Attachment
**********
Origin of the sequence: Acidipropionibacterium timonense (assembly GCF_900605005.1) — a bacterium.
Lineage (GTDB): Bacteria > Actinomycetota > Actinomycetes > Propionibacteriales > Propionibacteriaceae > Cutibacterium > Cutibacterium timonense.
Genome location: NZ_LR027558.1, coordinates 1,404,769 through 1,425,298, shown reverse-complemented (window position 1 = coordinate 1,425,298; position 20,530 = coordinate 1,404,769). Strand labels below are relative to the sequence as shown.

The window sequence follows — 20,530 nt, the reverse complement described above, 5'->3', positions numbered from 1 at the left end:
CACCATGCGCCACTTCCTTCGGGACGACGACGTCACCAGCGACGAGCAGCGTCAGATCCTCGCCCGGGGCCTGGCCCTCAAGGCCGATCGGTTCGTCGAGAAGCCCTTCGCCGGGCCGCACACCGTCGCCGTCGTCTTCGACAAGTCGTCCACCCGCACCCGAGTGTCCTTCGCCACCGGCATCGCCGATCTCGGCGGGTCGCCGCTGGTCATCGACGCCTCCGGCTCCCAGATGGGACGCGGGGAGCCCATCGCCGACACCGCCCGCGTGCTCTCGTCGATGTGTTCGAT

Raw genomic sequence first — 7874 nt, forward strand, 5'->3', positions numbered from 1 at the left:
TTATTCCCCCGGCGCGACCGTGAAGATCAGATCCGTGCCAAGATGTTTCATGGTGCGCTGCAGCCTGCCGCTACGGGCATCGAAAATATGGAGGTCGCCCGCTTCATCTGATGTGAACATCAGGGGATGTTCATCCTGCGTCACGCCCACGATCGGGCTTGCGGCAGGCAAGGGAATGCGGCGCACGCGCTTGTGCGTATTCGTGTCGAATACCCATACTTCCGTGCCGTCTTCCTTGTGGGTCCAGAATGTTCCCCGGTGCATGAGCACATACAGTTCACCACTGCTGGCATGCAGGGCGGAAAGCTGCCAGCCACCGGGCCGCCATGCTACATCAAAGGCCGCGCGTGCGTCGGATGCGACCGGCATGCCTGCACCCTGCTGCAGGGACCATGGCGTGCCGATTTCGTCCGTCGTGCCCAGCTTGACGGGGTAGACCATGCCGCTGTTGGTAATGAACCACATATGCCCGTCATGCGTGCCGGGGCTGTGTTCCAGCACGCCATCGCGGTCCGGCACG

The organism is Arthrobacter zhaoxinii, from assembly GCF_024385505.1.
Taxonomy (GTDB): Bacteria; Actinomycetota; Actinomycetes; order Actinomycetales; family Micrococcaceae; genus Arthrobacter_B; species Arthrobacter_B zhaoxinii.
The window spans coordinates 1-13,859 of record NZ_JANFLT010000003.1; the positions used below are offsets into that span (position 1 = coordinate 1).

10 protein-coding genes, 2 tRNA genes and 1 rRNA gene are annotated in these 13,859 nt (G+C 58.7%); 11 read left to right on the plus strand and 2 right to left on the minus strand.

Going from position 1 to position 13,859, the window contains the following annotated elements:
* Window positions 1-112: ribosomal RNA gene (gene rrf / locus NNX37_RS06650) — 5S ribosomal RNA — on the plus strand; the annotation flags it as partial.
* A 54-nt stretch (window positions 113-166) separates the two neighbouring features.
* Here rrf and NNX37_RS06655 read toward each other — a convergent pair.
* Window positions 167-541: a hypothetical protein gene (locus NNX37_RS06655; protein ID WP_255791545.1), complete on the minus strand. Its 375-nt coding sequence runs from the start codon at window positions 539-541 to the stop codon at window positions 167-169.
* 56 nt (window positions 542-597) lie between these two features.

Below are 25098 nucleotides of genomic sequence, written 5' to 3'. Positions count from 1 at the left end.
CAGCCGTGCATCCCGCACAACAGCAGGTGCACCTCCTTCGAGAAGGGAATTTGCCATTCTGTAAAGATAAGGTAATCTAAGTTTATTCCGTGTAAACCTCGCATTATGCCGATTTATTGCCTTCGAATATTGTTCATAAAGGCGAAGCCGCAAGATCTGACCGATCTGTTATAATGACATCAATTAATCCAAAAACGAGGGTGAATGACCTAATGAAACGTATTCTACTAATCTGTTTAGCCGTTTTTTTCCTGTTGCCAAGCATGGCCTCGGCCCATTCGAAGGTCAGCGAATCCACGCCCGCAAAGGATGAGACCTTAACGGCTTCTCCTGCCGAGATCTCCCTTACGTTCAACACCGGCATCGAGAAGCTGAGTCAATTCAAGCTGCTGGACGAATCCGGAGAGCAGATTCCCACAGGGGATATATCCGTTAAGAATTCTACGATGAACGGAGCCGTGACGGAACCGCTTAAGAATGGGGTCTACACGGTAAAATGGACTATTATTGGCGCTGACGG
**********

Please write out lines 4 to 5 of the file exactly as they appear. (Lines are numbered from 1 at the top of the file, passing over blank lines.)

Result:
The window sequence follows — 20,530 nt, the reverse complement described above, 5'->3', positions numbered from 1 at the left end:
CACCATGCGCCACTTCCTTCGGGACGACGACGTCACCAGCGACGAGCAGCGTCAGATCCTCGCCCGGGGCCTGGCCCTCAAGGCCGATCGGTTCGTCGAGAAGCCCTTCGCCGGGCCGCACACCGTCGCCGTCGTCTTCGACAAGTCGTCCACCCGCACCCGAGTGTCCTTCGCCACCGGCATCGCCGATCTCGGCGGGTCGCCGCTGGTCATCGACGCCTCCGGCTCCCAGATGGGACGCGGGGAGCCCATCGCCGACACCGCCCGCGTGCTCTCGTCGATGTGTTCGAT